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Suppose we flip 10 times an unfair coin that fall a probability of $p$ on 'heads'. Knowing that we obtained 'heads' 6 times out of the 10 flips, find the conditionnal probability of the first three flips being heads, tails, tails.

My effort: Since we don't know the exact probability of getting heads i would think it would be somthing like:

A: Probability of getting 6 'head' out of 10 B: Probability for the first 3 flip to be 'heads''tails''tails'

$A:\binom{10}{6}(p)^6(1-p)^4$

$B:p(1-p)^2$

$(B|A):???$

Any help to point me in the right direction would be greatly appreciated.

Thank you.

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    $\begingroup$ Hint: The event $\{ B \cap A\}$ is equivalent to getting heads exactly five times in the next 7 tosses. $\endgroup$ – stochasticboy321 Nov 11 '15 at 1:17
  • $\begingroup$ So B|A would be $(\frac{1}{3})(1-B\cap A)$? $\endgroup$ – spexel Nov 11 '15 at 1:22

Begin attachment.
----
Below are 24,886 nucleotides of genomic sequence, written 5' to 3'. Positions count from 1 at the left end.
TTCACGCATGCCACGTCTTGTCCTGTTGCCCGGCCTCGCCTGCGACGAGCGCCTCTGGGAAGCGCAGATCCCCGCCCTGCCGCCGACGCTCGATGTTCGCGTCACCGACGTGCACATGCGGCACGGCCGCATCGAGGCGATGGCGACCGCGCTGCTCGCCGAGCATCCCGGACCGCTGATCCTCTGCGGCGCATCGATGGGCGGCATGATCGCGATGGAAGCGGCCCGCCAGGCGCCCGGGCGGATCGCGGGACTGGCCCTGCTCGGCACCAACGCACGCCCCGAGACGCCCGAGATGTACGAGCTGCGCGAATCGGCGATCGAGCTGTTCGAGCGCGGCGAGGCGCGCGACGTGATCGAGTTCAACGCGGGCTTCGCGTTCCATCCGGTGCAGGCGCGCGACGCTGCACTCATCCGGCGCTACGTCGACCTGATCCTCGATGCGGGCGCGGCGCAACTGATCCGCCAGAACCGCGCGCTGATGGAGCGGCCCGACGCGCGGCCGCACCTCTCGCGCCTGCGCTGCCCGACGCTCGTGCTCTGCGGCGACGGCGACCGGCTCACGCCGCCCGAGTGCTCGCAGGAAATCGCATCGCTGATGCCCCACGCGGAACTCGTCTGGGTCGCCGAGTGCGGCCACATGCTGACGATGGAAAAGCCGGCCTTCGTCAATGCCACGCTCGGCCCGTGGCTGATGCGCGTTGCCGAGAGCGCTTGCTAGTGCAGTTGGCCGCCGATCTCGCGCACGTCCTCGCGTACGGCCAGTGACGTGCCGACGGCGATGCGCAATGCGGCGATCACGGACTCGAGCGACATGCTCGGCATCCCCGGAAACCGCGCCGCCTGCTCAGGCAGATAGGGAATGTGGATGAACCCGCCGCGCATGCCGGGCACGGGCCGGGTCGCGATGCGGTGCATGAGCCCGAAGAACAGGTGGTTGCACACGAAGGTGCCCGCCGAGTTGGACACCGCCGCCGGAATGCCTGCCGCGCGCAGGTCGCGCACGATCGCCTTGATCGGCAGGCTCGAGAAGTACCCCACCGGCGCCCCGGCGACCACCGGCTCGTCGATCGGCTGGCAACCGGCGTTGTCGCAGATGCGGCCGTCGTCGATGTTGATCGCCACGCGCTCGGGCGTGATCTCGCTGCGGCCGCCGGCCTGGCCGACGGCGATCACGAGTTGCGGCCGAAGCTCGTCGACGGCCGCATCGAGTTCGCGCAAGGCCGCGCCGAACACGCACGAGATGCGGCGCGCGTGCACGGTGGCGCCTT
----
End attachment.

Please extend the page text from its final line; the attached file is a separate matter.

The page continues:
• $\begingroup$ Nope. What doe $1 - A$ even mean of an event $A$? To calculate the probability, recall Bayes' theorem : $P(B|A) = \frac{P(B \cap A)}{P(A)}$ $\endgroup$ – stochasticboy321 Nov 11 '15 at 1:29
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$P(\text{first 3 flips were HTT }|\text{ 6/10 flips were heads overall})$

$=\frac{P(\text{first 3 flips were HTT } \cap \text{ 6/10 flips were heads overall}) }{ P(\text{6/10 flips were heads overall})}$

$=\frac{P(\text{first 3 flips were HTT } \cap \text{ 5 heads in the final 7 flips}) }{ P(\text{6/10 flips were heads overall})}$

$=\frac{p(1-p)(1-p) \cdot \binom{7}{5}p^5(1-p)^2}{ \binom{10}{6}p^6(1-p)^4}$

$=\frac{1}{10}$

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The condition you have is that there is some arrangement of six heads, and four tails.

All such arrangements of those ten results are equally probable.   We don't need to know what that probability is, just that all of them are identical.

What then is the conditional probability that the first three coins have the results: "heads, heads, tails," in that specific order, given that all ten coins present one of the above arrangements?

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